The Post praised Murdock's selection and anticipated that the shift to ranger uniforms would follow. "His arrival suggests that the Park Police will progressively be devoted to helping visitors enjoy the Capital's park system," it editorialized. "In the past, they have been merely another vest-pocket law enforcement agency, spending most of their time on routine patrolling that the District's Metropolitan Police can handle far more efficiently."  In contrast, the Star, noting Stewart's support for the trial board reform, deplored the way he was being treated:
Seeking to make amends at year's end, Wirth publicly called Stewart's completed 495-page report "one of the finest ever produced by the Department." He expected Stewart to retire "within the next month" on disability.  In fact, Stewart stayed on until March 31, 1963. The Post described his departure as "an end to the old guard who have run the force for a decade" and saw a "new era" ahead. Interviewed by the Star in May, Chief Murdock saw morale much improved following the retirement of several dissidents elsewhere in the force and actions by Congress to authorize the trial boards, raise pay, and increase the size of the force, easing workloads and opening up promotion opportunities. 
Morale was also improved by the quiet shelving of the plan to "rangerize" the force, a very unpopular idea within the organization.  If any support for deemphazing law enforcement in the Park Police remained, it was surely dispelled amid the violent demonstrations and increased lawlessness of the late 1960s and 1970s, when instead of policemen becoming more like rangers, rangers had to become more like policeman.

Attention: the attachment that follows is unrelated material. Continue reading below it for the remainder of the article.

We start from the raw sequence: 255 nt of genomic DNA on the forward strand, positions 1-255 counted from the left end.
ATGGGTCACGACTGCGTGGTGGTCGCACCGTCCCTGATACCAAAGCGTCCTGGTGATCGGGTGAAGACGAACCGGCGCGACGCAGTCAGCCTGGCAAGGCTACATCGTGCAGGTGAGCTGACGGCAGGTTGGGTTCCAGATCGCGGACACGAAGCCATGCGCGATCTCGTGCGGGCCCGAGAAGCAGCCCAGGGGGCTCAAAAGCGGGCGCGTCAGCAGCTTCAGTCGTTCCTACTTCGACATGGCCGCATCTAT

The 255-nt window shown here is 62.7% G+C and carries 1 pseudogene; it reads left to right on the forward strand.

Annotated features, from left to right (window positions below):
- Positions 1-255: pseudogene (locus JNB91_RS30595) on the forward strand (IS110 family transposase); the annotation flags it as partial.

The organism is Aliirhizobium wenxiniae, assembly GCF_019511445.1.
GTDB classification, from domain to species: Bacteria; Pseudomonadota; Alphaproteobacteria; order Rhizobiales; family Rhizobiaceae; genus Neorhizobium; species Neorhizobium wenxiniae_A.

The Poor People's March on Washington in 1968 begot the Resurrection City encampment in West Potomac Park south of the Reflecting Pool, one of the first major demonstrations handled primarily by the Park Police rather than the Metropolitan Police. Attorney General Ramsey Clark and other officials allowed the participants to remain well beyond their alloted time and gave them virtual immunity from criminal arrest as the camp degenerated into a lawless morass, making Resurrection City a notably thankless assignment for the force.